Teacher Let His Students Forge Their Parents’ Signatures So They Could Watch A True Crime Documentary In Class

The teacher knew that all of his students had forged their parents' signatures but allowed them to turn in their permission slips anyway.

 happy students applauding to their lecturer while attending class at the university classroom. Drazen Zigic | Shutterstock

A mom was shocked after discovering that her teenage daughter's teacher had encouraged her and the rest of his students to go behind their parents' backs when it came to a certain movie they were supposed to watch in class. 

In a TikTok video, a mom-of-four named Carey Mitch claimed that her teenage daughter went behind her back and forged her signature on a document, and not only did her teacher know about it, but she didn't try to stop it.


Her daughter's teacher let his students forge their parents' signatures so they could watch a true crime documentary in class.

"My daughter, who's 14, forged my name on the permission slip for school, and her teacher knew about it," Mitch admitted at the start of her video. 

She explained that she didn't end up finding out about the entire thing until weeks after the permission slip had been forged and her daughter, along with the other teens in her class, had already begun watching the documentary.

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Her daughter's teacher had wanted to show the class a true crime documentary, but the film had "graphic content," so the teacher decided to hand out permission slips to all of the students so they could get their parents' consent to watch the film. However, the same day that the teacher handed out all of the slips, all of the students chose to forge their parents' signatures instead of taking them home and just turned in the "signed" permission slips that same day.

There was absolutely no way that the teacher didn't know what was going on, considering all of the students had forged the signatures right there in the classroom at their desks. But instead of demanding that the students take them home and actually tell their parents, the teacher just accepted them.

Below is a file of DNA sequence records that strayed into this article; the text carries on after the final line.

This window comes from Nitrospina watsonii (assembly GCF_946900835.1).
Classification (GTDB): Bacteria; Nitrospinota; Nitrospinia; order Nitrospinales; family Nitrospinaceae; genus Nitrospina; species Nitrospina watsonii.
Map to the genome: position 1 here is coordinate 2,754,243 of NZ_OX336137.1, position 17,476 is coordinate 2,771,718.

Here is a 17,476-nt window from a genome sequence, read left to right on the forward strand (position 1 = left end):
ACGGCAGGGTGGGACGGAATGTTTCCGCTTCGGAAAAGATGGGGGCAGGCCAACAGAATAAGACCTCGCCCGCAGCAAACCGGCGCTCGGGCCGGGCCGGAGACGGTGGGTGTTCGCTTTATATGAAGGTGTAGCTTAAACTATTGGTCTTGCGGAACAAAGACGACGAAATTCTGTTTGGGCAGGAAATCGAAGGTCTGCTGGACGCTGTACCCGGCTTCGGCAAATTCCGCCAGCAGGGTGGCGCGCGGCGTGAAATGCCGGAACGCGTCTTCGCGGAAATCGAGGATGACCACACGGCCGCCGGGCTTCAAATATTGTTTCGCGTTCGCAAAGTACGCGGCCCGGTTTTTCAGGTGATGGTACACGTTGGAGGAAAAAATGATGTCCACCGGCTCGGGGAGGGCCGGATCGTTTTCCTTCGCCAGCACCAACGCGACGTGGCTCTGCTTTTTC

The only reason Mitch ended up finding out about it was because her daughter had come to her a few weeks later and started talking about the documentary she'd watched in class. "She says, 'Oh, by the way, I signed your name because everybody else in class was doing it, and the teacher knew about it.'"

Mitch immediately began formulating a plan on how she could enact revenge on her daughter's teacher. 

She was horrified and bewildered upon hearing that something like that was just allowed to happen under her daughter's teacher's supervision. So, Mitch concocted a way to get back at the teacher.


"My daughter goes to school the next day, and in front of the entire class, she says, 'My mom found out that I forged her name on that permission slip, and she said you need to be emailing the principal to cover your butt because she's on her way up to the school,'" Mitch said. Her daughter relayed that after saying that, the entire class went silent, and some students looked shocked while the teacher appeared visibly uncomfortable and afraid.

two high school students studying in class together FatCamera / Canva Pro

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In a follow-up video, Mitch explained the content of the documentary, which is called "Paradise Lost - Child Murders Of Robin Wood Hills," and one of the main themes in the film was little boys being murdered. The movie centers around the trials of the West Memphis Three, three teenage youths accused of the May 1993 murders and sexual mutilation of three prepubescent boys as a part of an alleged satanic ritual in West Memphis, Arkansas.

Apparently, the documentary does show genitals and other inappropriate content for a class full of 14-year-olds, and Mitch questioned her daughter on how the teacher was just aware that all of the students in his class forged their parents' signatures but was still fine with showing them the movie anyway.

"No, I did not care that my daughter signed my name to watch a true crime documentary. My daughter wants to go to school for criminal justice and forensic sciences, I don't care," Mitch declared. "However, I did want to play a prank on the teacher."


It's the principle of the entire matter that bothered Mitch. A teacher being in charge of a class full of students, shouldn't just allow them to completely disregard any parental authority for the sake of showing them a movie. While Mitch wasn't bothered by the entire debacle and had no qualms about her daughter watching the documentary, there would've definitely been other parents who might not have been so understanding.

At the end of the day, teachers are responsible for a classroom full of students during the school day, but parents are ultimately responsible for their children's upbringing and well-being. Allowing students to just ignore their parent's consent not only violates the trust between parents and teachers but also undermines the role of parents in being able to have a say in their minor children's media consumption.

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Nia Tipton is a Chicago-based entertainment, news, and lifestyle writer whose work delves into modern-day issues and experiences.